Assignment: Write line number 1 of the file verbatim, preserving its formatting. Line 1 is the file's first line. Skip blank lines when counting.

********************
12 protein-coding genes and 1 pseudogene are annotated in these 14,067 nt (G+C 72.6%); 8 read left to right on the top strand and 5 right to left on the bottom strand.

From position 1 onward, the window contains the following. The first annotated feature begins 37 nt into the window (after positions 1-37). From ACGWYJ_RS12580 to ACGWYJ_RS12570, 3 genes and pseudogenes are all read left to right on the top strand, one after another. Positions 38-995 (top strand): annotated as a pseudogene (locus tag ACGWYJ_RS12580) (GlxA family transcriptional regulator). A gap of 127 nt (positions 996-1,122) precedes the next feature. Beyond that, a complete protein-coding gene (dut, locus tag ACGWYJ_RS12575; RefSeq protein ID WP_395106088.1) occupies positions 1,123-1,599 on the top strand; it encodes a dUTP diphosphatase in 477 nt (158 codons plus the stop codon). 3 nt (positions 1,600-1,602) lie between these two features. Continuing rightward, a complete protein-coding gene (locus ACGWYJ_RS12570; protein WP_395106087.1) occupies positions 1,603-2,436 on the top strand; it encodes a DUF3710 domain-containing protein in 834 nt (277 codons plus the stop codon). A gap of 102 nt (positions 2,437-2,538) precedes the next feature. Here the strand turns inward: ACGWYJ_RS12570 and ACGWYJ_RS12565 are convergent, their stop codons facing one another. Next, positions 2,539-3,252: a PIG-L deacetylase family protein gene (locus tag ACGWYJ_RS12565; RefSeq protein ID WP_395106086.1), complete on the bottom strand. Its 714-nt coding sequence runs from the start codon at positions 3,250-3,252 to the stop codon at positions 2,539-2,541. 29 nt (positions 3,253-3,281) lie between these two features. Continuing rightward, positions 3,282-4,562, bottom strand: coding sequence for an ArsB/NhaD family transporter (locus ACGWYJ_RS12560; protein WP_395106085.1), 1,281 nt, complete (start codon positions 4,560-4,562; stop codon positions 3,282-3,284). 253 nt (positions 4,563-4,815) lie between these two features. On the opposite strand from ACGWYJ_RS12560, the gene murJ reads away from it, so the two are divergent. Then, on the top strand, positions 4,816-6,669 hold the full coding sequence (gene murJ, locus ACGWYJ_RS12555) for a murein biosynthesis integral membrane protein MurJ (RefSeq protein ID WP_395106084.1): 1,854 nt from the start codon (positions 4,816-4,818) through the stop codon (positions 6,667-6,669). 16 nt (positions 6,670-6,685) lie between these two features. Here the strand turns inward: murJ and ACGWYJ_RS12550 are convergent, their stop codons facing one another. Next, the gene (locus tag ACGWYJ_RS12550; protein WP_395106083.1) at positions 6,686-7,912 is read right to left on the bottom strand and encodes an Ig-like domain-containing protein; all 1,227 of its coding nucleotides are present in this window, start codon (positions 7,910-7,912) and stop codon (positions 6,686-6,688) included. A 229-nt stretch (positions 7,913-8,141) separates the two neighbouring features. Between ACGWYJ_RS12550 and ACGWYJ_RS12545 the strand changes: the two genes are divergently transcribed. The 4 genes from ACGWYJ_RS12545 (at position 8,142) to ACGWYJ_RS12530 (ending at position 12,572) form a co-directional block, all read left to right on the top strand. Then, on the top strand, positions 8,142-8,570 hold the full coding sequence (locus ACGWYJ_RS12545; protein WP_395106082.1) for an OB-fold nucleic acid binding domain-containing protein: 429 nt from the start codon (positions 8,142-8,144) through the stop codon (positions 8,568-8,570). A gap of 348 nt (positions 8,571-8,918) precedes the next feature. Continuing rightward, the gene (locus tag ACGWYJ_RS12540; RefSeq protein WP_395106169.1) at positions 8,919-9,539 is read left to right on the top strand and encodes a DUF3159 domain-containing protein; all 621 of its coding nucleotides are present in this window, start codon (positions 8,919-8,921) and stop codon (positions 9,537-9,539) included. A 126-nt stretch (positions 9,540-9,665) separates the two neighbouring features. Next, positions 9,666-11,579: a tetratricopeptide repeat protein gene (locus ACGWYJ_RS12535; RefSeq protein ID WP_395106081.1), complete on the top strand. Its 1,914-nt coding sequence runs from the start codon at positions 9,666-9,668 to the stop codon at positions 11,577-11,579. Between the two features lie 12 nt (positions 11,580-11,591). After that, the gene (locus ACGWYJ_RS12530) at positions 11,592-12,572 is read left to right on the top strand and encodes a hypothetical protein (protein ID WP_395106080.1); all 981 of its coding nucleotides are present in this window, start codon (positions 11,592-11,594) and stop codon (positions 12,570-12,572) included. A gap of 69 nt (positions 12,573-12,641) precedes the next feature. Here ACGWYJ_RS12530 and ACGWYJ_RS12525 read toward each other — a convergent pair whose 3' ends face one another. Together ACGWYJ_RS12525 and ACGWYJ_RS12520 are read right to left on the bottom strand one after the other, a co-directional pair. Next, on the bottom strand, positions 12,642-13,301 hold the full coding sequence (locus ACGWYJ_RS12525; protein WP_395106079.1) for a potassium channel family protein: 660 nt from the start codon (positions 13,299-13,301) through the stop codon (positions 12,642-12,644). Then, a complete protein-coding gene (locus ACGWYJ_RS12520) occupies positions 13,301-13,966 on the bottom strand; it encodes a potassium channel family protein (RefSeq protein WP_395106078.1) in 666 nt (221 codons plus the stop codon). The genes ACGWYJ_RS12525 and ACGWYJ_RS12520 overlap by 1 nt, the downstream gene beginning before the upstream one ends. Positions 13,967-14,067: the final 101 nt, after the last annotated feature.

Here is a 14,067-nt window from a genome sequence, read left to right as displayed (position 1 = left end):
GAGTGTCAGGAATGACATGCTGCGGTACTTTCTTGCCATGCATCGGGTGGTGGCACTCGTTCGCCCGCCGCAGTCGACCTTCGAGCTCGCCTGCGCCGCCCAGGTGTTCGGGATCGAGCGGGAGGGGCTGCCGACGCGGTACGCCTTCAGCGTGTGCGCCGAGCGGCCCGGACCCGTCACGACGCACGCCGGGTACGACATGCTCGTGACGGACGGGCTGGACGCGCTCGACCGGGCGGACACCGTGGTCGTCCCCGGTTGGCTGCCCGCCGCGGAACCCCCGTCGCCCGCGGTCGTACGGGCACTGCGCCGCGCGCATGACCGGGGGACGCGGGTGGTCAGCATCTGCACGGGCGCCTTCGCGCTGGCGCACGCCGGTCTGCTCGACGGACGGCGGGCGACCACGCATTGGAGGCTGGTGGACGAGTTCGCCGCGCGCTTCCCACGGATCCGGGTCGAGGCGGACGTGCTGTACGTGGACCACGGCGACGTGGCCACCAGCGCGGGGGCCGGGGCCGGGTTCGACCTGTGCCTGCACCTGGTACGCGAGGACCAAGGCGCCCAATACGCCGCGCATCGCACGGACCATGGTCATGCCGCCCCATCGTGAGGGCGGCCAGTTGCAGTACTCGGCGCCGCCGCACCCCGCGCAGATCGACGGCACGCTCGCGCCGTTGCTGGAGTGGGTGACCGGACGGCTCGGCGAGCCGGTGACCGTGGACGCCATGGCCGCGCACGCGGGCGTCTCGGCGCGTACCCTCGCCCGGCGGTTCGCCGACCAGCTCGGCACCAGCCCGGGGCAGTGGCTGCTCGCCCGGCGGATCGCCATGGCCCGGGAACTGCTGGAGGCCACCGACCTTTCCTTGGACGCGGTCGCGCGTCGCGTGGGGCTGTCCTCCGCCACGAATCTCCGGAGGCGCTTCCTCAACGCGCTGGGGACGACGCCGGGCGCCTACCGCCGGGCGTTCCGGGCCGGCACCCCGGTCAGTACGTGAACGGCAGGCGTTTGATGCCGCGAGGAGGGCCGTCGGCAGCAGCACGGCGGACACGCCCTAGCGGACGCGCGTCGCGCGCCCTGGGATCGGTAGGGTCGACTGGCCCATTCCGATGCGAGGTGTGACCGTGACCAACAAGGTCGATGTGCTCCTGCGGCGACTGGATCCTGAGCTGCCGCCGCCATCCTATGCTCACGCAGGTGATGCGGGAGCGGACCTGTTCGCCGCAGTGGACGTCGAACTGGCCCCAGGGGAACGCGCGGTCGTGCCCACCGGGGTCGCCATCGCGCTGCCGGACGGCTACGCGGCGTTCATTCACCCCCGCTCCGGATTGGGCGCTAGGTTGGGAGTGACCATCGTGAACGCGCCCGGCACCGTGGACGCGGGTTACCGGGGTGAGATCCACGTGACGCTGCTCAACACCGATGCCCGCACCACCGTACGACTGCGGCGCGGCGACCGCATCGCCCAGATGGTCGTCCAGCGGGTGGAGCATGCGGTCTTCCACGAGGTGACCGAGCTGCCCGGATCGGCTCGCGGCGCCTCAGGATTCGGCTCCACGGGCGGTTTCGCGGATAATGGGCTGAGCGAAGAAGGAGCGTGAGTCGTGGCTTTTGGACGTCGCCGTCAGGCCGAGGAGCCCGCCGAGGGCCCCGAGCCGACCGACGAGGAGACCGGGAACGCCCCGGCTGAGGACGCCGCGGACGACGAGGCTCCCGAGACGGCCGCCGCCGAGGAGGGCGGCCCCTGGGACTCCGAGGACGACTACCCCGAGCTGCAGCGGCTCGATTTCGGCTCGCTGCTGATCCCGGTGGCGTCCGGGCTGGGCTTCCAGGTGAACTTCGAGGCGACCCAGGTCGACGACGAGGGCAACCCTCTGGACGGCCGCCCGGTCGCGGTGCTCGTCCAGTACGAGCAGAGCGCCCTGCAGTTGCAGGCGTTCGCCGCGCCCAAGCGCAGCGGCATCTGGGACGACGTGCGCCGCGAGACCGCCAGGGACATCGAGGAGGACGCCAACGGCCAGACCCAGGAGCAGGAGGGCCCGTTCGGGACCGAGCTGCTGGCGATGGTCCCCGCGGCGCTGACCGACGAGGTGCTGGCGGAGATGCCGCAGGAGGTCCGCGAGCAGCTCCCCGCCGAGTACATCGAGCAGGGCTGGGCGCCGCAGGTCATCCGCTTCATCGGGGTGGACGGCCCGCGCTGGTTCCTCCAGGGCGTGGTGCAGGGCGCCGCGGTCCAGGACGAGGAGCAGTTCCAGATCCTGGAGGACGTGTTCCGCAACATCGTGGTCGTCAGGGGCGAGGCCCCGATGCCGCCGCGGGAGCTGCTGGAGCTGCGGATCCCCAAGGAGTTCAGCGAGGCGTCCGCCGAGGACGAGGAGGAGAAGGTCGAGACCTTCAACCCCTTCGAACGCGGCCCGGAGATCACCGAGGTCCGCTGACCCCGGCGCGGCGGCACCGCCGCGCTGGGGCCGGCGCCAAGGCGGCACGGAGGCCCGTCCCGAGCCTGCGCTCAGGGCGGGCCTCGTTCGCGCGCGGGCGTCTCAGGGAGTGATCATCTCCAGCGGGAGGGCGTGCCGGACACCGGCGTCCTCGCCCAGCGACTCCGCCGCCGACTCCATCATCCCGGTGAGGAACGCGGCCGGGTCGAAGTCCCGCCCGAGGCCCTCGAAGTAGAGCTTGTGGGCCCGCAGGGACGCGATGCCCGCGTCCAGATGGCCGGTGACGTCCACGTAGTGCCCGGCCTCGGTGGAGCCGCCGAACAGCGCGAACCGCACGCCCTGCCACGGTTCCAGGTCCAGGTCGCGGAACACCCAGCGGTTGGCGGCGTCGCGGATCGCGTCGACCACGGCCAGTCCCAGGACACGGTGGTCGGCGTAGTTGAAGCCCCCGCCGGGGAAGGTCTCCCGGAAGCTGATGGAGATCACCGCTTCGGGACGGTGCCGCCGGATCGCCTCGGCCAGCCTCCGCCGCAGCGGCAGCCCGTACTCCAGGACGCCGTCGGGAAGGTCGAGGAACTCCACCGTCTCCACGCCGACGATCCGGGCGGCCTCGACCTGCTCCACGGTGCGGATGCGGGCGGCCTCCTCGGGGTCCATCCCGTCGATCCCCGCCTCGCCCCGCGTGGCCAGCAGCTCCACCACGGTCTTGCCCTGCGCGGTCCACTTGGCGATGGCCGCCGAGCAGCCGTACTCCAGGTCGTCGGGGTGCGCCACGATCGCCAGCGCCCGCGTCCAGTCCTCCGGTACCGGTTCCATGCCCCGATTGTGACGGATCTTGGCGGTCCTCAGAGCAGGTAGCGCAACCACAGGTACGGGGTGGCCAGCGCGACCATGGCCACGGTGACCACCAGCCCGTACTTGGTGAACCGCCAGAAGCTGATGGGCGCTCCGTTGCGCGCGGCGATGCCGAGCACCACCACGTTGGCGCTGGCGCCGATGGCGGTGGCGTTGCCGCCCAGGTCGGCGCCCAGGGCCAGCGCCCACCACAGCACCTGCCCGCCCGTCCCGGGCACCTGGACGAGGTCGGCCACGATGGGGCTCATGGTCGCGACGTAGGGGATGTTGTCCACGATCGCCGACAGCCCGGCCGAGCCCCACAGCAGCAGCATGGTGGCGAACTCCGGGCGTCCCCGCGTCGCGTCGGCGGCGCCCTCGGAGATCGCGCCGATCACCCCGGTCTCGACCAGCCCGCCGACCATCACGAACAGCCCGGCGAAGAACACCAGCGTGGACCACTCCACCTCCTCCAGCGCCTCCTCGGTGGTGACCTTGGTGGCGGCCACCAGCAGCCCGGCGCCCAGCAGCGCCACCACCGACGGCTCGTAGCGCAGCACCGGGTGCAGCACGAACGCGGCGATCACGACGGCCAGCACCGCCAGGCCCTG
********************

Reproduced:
12 protein-coding genes and 1 pseudogene are annotated in these 14,067 nt (G+C 72.6%); 8 read left to right on the top strand and 5 right to left on the bottom strand.